Top executives bonus growth comes to a halt

Published on Tuesday, 06 November 2012 09:43
Posted by Scott Buckler

Basic pay and bonus growth for FTSE-100 directors has slowed, almost to a halt, over the last year, with salaries matching inflation and bonuses down on the previous year, reveals a new report by Incomes Data Services

However a big rise in the value of vested long term incentive plans (LTIPs) awards means that their total earnings have still increased markedly, up 10% at the median. The payment of some high incentives pushed the average rise even higher to 27%.

The median total earnings of FTSE 100 CEOs was £3.2 million, while the average was £4 million.According to IDS, the salary rises for FTSE-100 directors increased by a median of 3.5% but the value of bonus payments received actually declined by 4.9%.Across all FTSE-100 directors, the value of LTIPs rose by 81% from a median of £519,625 in 2011 to £938,888 this year. For chief executives, the value of vested LTIPs reached a median of £1.6million.

Steve Tatton, Editor of IDS‟ Directors Pay Report 2012/13 comments: "Whether a reaction to Government pressure, shareholder concerns or a worse than expected business environment, it seems the brakes have been applied to the basic pay growth for FTSE-100 bosses."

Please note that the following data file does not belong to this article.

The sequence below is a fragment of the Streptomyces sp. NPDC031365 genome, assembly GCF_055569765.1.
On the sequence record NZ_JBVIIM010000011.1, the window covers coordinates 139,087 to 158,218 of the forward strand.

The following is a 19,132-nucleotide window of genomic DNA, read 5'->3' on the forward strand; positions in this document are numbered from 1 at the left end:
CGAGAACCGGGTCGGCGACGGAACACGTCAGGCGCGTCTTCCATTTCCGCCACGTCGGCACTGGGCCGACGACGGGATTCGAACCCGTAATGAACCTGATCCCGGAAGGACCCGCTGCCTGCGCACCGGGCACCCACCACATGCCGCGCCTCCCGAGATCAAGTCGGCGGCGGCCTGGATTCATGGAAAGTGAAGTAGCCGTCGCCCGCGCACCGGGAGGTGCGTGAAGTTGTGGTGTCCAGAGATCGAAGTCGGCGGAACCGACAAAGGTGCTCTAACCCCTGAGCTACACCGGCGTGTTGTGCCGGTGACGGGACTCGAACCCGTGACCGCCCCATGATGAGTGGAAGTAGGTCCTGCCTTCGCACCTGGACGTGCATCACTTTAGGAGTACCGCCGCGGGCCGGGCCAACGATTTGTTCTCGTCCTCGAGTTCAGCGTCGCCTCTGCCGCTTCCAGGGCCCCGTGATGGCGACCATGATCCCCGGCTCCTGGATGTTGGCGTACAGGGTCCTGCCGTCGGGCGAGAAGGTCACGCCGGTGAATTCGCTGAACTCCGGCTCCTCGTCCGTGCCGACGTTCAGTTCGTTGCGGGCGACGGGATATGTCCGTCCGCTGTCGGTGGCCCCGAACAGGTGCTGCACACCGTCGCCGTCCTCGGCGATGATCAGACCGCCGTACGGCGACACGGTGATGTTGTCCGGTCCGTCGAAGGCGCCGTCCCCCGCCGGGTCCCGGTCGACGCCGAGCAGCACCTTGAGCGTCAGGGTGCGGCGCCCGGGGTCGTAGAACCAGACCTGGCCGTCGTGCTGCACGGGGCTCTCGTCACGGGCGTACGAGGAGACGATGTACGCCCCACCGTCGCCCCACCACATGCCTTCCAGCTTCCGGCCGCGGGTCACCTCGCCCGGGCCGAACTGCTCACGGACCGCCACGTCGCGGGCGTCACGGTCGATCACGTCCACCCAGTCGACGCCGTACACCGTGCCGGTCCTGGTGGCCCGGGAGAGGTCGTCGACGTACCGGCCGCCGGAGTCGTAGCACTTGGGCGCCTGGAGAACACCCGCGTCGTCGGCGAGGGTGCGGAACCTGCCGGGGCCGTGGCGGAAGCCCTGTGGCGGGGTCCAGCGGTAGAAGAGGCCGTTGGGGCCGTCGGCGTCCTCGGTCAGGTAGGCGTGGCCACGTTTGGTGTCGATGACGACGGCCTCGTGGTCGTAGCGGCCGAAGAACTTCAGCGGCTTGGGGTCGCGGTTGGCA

"However while shareholders will be pleased to see more traditional elements of pay seemingly slowing, these figures show that directors‟ earnings can still grow significantly as a result of a complex mix of incentives."

IDS explains that LTIPs are now used by more than 90% of the FTSE-100 and are designed to incentivise directors over a longer term period. They are typically granted in the form of shares and are closely linked to shareholder returns, with directors typically having to reach a minimum target before any shares are granted.

"Many LTIPs are based on comparative performance with competitors, rather than their own company‟s historical performance, meaning that directors stand to earn a payment even if their company‟s performance has worsened – as long as their chosen peer group has done even worse."

Explaining the rise in the value of LTIPs, IDS says that: "Today, more directors are receiving LTIP awards of higher value as a result of the evolution of plan design over the last decade."
"In particular, the maximum value of the share grants received from LTIPs has been steadily increasing over time and when equity prices were low, as they were during 2008 and 2009, directors were allocated a large block of shares. When share prices have subsequently risen, as they have since the depth of the recession, directors have had the potential to profit from LTIP gains."

Steve Tatton says: "Shareholders will not take issue with directors‟ earnings increasing, provided they are doing so in line with company performance and share price."

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